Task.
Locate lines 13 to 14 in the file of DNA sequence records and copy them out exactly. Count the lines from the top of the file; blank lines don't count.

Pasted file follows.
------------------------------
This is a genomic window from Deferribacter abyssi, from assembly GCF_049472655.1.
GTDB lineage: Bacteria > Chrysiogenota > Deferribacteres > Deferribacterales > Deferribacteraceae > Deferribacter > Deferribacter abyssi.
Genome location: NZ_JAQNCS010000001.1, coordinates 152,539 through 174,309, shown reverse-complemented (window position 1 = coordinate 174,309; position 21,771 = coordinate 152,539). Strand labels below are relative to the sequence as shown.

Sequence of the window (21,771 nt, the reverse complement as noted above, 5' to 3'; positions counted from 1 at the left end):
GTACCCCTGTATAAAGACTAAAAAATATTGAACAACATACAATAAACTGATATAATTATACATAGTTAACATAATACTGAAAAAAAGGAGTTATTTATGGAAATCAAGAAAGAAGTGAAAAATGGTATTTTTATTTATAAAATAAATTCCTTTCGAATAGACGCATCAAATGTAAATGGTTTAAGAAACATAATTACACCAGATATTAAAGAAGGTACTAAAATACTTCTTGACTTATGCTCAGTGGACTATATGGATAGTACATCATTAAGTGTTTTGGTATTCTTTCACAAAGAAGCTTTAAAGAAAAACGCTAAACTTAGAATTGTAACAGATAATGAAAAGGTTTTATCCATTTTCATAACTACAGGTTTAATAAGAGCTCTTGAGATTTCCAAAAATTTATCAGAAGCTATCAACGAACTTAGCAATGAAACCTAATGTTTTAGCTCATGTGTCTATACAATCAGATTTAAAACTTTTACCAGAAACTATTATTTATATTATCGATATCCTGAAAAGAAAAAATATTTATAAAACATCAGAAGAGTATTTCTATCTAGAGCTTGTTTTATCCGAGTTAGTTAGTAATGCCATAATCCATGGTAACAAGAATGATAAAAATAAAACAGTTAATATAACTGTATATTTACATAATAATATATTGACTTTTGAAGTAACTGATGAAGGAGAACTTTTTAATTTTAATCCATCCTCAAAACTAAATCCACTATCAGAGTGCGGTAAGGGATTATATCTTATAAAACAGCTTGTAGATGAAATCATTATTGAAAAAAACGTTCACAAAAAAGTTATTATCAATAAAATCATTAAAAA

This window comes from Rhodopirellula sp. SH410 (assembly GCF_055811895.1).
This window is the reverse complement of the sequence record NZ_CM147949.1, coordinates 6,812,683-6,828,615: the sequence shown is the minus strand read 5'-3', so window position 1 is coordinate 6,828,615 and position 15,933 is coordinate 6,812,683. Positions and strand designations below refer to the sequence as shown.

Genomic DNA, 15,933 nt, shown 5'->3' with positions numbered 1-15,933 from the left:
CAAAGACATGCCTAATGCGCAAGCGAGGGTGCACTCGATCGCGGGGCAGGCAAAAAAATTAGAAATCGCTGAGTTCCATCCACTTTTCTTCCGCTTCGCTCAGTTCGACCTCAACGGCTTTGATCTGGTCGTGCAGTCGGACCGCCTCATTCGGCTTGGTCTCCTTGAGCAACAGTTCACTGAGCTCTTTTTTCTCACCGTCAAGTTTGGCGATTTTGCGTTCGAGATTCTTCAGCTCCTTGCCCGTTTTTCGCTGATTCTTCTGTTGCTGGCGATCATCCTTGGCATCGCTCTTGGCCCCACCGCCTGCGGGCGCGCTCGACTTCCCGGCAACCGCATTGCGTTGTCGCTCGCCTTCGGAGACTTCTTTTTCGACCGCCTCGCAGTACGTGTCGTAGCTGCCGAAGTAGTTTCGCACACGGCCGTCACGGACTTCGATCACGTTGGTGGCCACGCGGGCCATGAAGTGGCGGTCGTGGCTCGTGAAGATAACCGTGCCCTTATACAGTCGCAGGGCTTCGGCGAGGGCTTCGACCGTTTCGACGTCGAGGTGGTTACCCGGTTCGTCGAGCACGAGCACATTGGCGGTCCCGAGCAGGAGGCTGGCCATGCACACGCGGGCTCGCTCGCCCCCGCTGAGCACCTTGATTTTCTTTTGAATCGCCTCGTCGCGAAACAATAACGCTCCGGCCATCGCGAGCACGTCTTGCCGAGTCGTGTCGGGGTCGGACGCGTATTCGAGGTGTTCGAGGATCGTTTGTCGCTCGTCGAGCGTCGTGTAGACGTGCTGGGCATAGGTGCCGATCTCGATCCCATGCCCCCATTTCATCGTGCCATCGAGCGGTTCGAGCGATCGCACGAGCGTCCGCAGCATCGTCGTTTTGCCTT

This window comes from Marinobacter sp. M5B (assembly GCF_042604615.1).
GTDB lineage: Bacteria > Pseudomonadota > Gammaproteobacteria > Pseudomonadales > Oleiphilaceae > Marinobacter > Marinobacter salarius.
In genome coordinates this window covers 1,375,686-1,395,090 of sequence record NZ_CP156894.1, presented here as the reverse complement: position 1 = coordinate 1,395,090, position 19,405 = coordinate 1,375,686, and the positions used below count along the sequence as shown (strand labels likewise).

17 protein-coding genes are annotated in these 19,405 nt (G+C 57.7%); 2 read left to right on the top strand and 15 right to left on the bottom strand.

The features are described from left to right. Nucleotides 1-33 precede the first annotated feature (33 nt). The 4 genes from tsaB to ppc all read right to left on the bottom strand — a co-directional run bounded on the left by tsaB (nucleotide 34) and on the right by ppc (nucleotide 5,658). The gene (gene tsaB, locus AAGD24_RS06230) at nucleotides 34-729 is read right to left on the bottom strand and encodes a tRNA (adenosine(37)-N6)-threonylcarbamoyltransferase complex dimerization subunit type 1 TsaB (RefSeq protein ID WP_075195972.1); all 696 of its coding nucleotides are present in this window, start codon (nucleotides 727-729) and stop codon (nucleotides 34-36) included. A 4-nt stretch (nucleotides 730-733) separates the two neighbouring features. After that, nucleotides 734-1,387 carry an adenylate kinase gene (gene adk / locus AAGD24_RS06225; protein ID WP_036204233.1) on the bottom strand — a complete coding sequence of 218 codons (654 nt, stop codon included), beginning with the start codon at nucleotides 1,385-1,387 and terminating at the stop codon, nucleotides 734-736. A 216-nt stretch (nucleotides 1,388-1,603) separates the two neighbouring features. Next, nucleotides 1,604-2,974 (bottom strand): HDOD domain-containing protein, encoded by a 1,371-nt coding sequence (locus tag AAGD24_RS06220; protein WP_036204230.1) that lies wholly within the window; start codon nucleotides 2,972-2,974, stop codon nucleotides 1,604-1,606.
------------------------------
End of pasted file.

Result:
17 protein-coding genes are annotated in these 19,405 nt (G+C 57.7%); 2 read left to right on the top strand and 15 right to left on the bottom strand.

The features are described from left to right. Nucleotides 1-33 precede the first annotated feature (33 nt). The 4 genes from tsaB to ppc all read right to left on the bottom strand — a co-directional run bounded on the left by tsaB (nucleotide 34) and on the right by ppc (nucleotide 5,658). The gene (gene tsaB, locus AAGD24_RS06230) at nucleotides 34-729 is read right to left on the bottom strand and encodes a tRNA (adenosine(37)-N6)-threonylcarbamoyltransferase complex dimerization subunit type 1 TsaB (RefSeq protein ID WP_075195972.1); all 696 of its coding nucleotides are present in this window, start codon (nucleotides 727-729) and stop codon (nucleotides 34-36) included. A 4-nt stretch (nucleotides 730-733) separates the two neighbouring features. After that, nucleotides 734-1,387 carry an adenylate kinase gene (gene adk / locus AAGD24_RS06225; protein ID WP_036204233.1) on the bottom strand — a complete coding sequence of 218 codons (654 nt, stop codon included), beginning with the start codon at nucleotides 1,385-1,387 and terminating at the stop codon, nucleotides 734-736. A 216-nt stretch (nucleotides 1,388-1,603) separates the two neighbouring features. Next, nucleotides 1,604-2,974 (bottom strand): HDOD domain-containing protein, encoded by a 1,371-nt coding sequence (locus tag AAGD24_RS06220; protein WP_036204230.1) that lies wholly within the window; start codon nucleotides 2,972-2,974, stop codon nucleotides 1,604-1,606.